While this method may offer some defense, it is not foolproof. This is because an attacker could build their own model, a gradient-based model, manipulate images for their model, and then deploy those examples against the target model. In many cases, the target model would be trapped.

In other words, the attacker trains a substitution pattern: a copy that mimics the target model by observing the outputs of the target model for inputs carefully chosen by the attacker. This is how it could bypass gradient masking.

AI Protection Method: Input Control

The input control method, also known as data augmentation, is a combination of various techniques to artificially increase the amount of data by generating new points from existing data. This can include slight changes to existing data or the use of deep learning models to create new points. This approach aims to improve the accuracy of the model’s predictions.

Most data augmentation techniques focus primarily on simple visual changes.

We can talk about:

  • Padding
  • Random Rotation
  • Re-scaling
  • Vertical and horizontal flipping
  • Cropping
  • Zoom
  • Darkening and Brightening/Changing Colors
  • Grayscaling
  • Changing Contrast
  • Adding Noise
  • Random Erase

Limitations of this method

This method is effective except in cases where data are restricted. This is because in these situations, crucial information may be missing, especially from data not used during training, which can lead to biased results.

AI Protection Method: Distillation

Defensive distillation is a training method to strengthen the resilience of a classification algorithm, thereby reducing its vulnerability to exploitation. This approach consists of training a model to predict the output probabilities of another model previously trained on a standard basis, thus increasing the accuracy of the process.

When a model is trained to achieve maximum accuracy, such as with a probability threshold of 100%, it may have shortcomings because the algorithm does not process every pixel for time reasons. If an attacker learns what features and settings the system is scanning, they could send an incorrect image with only the relevant pixels to fool the model.

In the case of distillation, the first model indicates a 95% probability that a fingerprint will match the biometric analysis recorded. This uncertainty is then used to train a second model, acting as an additional filter. With the introduction of a random element, the second algorithm, also known as the “distilled algorithm”, becomes much more robust, making it easier to detect spoofing attempts.

Limitations of this method

The main disadvantage of this approach is that, although the second model has more flexibility to reject an attacker’s manipulations, it is still constrained by the general rules of the first model. So, with enough computing power and proper adjustments on the attacker’s part, both models can be reverse-engineered to uncover fundamental vulnerabilities.

In addition, distillation models are prone to poisoning attacks, where the initial training database can be corrupted by a malicious actor.

AI Protection Method: Compression

The compression technique is effective in spotting adversarial attacks  by compressing an input in various ways and subjecting it to the same pattern. The results obtained are then compared, and if the compressed inputs generate significantly different outputs than the unmodified input, this indicates the detection of an attack.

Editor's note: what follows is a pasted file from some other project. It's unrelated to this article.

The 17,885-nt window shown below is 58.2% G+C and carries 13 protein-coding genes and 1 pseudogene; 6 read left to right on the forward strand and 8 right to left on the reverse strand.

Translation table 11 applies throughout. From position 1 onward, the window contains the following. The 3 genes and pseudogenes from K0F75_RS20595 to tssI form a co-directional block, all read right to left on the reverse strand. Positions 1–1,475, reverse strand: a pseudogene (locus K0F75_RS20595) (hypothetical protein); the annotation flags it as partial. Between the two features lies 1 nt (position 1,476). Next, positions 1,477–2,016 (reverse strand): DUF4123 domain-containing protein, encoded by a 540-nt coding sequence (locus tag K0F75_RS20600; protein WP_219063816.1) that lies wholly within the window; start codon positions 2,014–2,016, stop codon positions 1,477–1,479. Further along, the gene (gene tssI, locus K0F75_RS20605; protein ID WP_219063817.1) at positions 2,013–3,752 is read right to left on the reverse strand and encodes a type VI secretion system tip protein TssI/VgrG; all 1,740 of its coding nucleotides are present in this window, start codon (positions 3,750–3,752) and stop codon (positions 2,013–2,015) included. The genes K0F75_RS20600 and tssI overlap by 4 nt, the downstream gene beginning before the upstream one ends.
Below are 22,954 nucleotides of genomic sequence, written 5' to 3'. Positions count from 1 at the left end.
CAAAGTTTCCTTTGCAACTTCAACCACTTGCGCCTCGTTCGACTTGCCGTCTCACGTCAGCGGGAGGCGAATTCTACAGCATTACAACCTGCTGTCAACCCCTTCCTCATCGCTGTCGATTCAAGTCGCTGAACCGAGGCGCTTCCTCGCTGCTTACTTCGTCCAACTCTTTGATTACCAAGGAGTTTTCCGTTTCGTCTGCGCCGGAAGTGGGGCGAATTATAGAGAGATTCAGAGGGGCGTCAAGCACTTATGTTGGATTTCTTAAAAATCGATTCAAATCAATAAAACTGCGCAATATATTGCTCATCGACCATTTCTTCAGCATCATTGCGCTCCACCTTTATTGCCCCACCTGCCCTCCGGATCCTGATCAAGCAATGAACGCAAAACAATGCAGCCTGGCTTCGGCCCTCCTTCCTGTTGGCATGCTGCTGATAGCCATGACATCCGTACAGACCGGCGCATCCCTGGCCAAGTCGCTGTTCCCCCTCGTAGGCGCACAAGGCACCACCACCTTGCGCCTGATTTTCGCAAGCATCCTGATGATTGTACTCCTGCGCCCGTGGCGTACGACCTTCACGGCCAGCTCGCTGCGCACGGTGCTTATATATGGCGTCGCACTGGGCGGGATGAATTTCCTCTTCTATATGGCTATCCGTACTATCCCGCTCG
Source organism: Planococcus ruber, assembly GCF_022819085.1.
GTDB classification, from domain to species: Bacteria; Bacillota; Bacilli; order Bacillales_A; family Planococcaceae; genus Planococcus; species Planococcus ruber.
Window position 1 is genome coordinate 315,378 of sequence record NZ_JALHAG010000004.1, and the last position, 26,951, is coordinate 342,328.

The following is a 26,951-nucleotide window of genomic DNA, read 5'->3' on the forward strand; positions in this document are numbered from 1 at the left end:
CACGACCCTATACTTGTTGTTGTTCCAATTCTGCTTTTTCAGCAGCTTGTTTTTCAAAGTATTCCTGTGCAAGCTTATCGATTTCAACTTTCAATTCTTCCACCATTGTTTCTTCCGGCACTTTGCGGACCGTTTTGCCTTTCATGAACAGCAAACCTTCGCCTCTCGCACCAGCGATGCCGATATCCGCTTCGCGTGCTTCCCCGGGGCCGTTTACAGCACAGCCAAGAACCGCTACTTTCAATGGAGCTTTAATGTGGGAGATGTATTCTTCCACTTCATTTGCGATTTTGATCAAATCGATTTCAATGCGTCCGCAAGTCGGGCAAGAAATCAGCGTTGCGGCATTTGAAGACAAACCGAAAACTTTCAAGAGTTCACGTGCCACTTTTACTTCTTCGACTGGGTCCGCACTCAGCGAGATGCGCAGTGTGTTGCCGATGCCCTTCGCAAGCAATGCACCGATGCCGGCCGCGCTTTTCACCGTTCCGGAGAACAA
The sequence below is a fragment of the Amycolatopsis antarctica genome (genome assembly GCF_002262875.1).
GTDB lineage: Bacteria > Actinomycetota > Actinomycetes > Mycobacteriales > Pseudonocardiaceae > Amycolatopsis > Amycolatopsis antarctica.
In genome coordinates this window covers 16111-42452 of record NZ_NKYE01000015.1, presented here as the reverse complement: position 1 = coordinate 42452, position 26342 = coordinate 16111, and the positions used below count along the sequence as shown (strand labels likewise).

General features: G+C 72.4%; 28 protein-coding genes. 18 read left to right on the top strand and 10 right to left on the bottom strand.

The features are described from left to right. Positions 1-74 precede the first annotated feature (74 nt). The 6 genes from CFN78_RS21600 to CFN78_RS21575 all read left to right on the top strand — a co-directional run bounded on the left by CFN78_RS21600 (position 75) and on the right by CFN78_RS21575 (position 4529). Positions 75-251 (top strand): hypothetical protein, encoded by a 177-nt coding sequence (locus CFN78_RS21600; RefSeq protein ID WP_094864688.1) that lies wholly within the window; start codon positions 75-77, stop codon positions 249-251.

By quantifying the disagreement between predictions and establishing a threshold, our system generates accurate predictions for legitimate examples while rejecting input from an attack.

Limitations of this method

This approach is only effective against static attackers who don’t adjust to directly target the compression method. However, if attackers are able to adapt, they can identify an input that produces incorrect output while maintaining a comparison score between the model predictions for compressed inputs and the uncompressed input below the detection threshold.

In conclusion, the rapid evolution of artificial intelligence has revolutionized many aspects of our daily and professional lives. However, this technological advance is not without risks. As we’ve seen, AI is susceptible to a multitude of security vulnerabilities, ranging from adversarial attacks to data poisoning. Current defense methods, such as adversarial training, gradient masking techniques, input control, distillation, and compression, offer partial and specific solutions, but none of them is a panacea.

In the face of these challenges, it is clear that security in AI is an ever-evolving field, requiring constant vigilance and innovation. Researchers and developers must continue to collaborate to design more robust and secure AI systems. At the same time, it is imperative to develop a deeper understanding of AI vulnerabilities to effectively anticipate and counter new threats.

The future of AI will largely depend on our ability to secure its foundation and educate users about potential risks. By taking a proactive approach and investing in security research and development, we can hope to successfully navigate this complex maze of vulnerabilities, ensuring a safer and more trustworthy future for artificial intelligence.


In the face of these ever-changing challenges, it is essential to surround yourself with cybersecurity experts. Stroople, as a pure player in the field of cybersecurity, positions itself as the trusted partner to support its customers in securing their digital activities in the face of the rapidly evolving cyber threat.

Risk Assessment Consultant